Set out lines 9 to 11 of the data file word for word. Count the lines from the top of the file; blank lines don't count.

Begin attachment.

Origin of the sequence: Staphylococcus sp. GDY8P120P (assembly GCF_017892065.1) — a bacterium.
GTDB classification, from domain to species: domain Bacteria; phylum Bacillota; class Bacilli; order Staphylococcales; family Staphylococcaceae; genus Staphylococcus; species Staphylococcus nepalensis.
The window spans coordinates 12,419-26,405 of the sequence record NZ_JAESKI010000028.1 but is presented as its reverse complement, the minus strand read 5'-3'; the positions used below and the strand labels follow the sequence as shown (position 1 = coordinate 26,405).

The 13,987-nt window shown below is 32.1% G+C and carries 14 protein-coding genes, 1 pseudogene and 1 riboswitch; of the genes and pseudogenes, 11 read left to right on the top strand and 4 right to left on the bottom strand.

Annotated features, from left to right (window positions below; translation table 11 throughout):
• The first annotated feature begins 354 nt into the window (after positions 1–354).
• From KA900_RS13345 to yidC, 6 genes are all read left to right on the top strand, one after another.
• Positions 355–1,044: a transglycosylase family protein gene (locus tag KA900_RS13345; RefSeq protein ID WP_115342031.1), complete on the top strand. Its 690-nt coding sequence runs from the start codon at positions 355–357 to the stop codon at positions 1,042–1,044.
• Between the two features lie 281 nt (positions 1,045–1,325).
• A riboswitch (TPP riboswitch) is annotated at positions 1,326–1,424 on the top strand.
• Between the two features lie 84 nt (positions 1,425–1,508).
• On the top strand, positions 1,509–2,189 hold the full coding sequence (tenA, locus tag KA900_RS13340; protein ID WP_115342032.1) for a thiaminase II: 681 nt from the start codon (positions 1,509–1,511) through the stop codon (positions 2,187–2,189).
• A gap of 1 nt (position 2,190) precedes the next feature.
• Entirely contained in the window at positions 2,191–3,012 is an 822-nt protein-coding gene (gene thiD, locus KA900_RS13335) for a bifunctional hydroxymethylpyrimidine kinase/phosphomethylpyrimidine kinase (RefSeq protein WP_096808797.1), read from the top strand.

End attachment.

• Between the two features lie 281 nt (positions 1,045–1,325).
• A riboswitch (TPP riboswitch) is annotated at positions 1,326–1,424 on the top strand.
• Between the two features lie 84 nt (positions 1,425–1,508).